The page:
Is Mandated Health Care Constitutional?

Discussion in 'Politics & Law' started by Mirage, Mar 26, 2010.

  1. Mirage

    Mirage Administrator Staff Member V.I.P.

    This issue has come up a lot lately in political discussions. Do you believe it is Constitutional for the US government to mandate that people buy health insurance?

    Why or why not?

  2. pro2A

    pro2A Hell, It's about time!

    Nope. You can't mandate that everyone must buy something. If someone can show me a clause in the Constitution that specifically mandates that the congress has the power to make people buy something, I'll sell all my guns.

    Nope, don't see "Make the people buy health care"
  3. Sigurd

    Sigurd Internet Dig Dug

    I think it's Constitutional, personally I think what the republicans are doing is basically their last attempt at getting the reform thrown out and never to be brought up ever again.
  4. pro2A

    pro2A Hell, It's about time!

    The public doesn't want this piece of crap. Every poll I have seen supports that. Congress did it anyway. It gives the government WAY too much power to control what we do in our lives... Control is the opposite of Liberty, therefore it's unconstitutional. This health care thing is not about health, it's about control of you and your life. If you don't do what they want... voila, no health care for you.

    Do you really honestly think that that founders wanted the government to be the arbiter of what is right and wrong?
  5. Jeanie

    Jeanie still nobody's bitch V.I.P. Lifetime

    that's funny, every poll I've seen says just the opposite - people do want reform.

    anyway, I think it's interesting that people are all up in arms that the government wants us to have health insurance, but no one says anything about the fact that we're required to have car insurance or pay a very hefty fine.
    icegoat63 likes this.
  6. Wade8813

    Wade8813 Registered Member

    People want reform - just not necessarily this type of reform.

    Also, there's a way around car insurance - don't drive a car. It's a bit harder to ask people to not be alive to avoid health insurance...
  7. SmilinSilhouette

    SmilinSilhouette Registered Member

  8. Stegosaurus

    Stegosaurus Registered Member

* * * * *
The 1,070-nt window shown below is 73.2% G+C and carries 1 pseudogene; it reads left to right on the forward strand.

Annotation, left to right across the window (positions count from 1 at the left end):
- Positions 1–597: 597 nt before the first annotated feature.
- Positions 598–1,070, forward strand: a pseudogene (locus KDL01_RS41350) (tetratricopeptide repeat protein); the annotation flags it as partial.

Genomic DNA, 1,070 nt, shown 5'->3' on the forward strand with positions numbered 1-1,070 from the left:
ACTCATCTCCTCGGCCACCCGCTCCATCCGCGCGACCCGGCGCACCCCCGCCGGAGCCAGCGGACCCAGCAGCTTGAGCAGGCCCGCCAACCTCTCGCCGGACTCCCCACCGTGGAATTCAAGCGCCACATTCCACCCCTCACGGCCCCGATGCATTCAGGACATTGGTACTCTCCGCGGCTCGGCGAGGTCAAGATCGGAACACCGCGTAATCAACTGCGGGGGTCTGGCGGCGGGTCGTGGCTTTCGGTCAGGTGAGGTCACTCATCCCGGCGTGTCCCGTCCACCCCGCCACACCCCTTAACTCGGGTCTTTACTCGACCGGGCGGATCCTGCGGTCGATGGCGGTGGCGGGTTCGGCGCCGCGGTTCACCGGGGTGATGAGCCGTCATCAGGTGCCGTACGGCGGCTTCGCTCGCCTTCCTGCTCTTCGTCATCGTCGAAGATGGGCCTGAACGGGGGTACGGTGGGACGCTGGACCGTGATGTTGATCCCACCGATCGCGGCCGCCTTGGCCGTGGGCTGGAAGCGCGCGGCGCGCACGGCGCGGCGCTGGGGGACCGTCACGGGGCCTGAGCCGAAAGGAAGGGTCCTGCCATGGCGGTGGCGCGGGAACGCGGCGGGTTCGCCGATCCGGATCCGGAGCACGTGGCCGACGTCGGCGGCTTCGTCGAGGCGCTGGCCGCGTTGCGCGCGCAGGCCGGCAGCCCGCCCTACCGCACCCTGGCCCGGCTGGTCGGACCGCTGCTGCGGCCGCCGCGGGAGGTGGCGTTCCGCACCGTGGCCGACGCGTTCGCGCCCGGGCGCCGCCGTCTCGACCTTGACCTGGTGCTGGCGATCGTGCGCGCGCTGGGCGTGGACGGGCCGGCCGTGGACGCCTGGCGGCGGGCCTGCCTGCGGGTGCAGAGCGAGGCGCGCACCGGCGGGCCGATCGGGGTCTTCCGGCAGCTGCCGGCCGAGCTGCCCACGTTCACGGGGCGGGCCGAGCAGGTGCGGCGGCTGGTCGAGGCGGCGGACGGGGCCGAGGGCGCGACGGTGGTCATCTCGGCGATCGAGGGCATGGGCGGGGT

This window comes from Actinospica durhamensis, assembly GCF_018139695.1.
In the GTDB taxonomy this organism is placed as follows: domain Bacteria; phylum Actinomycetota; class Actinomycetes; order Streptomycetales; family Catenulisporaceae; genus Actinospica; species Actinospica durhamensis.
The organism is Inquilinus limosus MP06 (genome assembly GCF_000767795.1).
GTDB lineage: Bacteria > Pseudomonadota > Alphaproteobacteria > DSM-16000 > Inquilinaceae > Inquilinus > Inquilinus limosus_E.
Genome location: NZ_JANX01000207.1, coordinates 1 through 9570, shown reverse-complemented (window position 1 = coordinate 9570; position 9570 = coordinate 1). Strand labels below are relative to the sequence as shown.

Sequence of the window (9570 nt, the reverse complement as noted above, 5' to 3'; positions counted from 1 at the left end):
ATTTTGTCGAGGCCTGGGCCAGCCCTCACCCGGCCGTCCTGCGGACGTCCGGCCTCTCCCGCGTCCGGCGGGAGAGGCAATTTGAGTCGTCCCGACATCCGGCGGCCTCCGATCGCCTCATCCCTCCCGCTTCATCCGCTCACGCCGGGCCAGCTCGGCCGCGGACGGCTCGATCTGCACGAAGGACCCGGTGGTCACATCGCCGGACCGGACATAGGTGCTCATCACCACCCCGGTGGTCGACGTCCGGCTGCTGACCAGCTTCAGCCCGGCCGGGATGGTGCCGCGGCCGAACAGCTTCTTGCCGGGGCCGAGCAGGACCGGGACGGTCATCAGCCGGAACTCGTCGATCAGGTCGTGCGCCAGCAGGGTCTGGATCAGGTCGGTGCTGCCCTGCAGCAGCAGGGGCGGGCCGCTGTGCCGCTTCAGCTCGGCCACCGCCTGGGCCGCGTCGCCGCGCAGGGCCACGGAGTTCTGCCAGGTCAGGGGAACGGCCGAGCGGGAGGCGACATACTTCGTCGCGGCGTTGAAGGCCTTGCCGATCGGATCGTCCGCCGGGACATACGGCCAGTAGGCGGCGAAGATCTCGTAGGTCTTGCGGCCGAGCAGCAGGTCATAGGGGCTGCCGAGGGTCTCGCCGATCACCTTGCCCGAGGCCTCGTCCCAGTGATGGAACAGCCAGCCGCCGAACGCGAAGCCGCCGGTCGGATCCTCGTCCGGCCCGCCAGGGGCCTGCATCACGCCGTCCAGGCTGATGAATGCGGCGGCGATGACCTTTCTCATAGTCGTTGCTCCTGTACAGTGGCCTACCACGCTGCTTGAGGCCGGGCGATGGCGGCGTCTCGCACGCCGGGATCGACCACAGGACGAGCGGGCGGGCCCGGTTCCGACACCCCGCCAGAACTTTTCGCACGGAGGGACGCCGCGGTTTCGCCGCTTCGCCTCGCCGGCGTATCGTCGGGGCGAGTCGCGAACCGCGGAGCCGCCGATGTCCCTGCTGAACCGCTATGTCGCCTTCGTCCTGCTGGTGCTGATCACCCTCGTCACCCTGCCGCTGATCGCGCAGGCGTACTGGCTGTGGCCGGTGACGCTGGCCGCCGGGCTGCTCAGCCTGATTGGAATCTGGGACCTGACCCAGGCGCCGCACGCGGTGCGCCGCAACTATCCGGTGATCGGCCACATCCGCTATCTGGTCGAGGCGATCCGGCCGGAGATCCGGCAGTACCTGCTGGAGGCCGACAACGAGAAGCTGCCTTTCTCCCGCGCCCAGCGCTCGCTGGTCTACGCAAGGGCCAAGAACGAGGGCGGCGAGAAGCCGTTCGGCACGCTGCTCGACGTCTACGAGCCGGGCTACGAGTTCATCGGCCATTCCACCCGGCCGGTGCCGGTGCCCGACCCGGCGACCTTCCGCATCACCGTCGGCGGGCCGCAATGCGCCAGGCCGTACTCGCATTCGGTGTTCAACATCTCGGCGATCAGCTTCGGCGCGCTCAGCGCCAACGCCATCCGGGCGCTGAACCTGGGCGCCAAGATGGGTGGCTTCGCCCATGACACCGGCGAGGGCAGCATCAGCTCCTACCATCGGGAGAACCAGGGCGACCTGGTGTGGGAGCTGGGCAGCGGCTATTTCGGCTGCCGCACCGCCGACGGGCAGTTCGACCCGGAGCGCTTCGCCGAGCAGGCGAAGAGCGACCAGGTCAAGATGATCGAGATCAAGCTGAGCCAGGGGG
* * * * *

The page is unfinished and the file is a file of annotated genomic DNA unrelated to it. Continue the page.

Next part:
No, as SS rightly points out in another thread we already talked about court precedent and showed that under a strict interpretation of the Constitution there is no clear clause mandating that people be forced to buy healthcare--under a looser interpretation, yes. As a history student, there is no doubt in my mind of studying the Constitutional history of the U.S. that this bill cannot be fully enforced through a strict interpretation.


    I honestly have to say that if this bill were better, like really-really amazing, then I would believe that it would be time to make another amendment to the Constitution if it were so required. I think we are at another turning point in social legislation and need to really think all this through--seeing as how citizens are throwing bricks through windows and politicians are doing the same old song and dance.
  9. CaptainObvious

    CaptainObvious Son of Liberty V.I.P.

    I was thinking about putting this in a blog but I guess I can post this here.

    In several thread I've made the argument that this piece of legislation is not Constitutional (and thanks SS for posting a link to my post pointing out the difference between this and buying car insurance).

    The crux of my argument is that Congress does not have the authority to mandate that someone purchase a product, to force anyone to enter into a contract with another.

    Now, much has been made lately about slippery slope arguments and that reminds me of the situation we have now and I'm going to go back to that in a bit.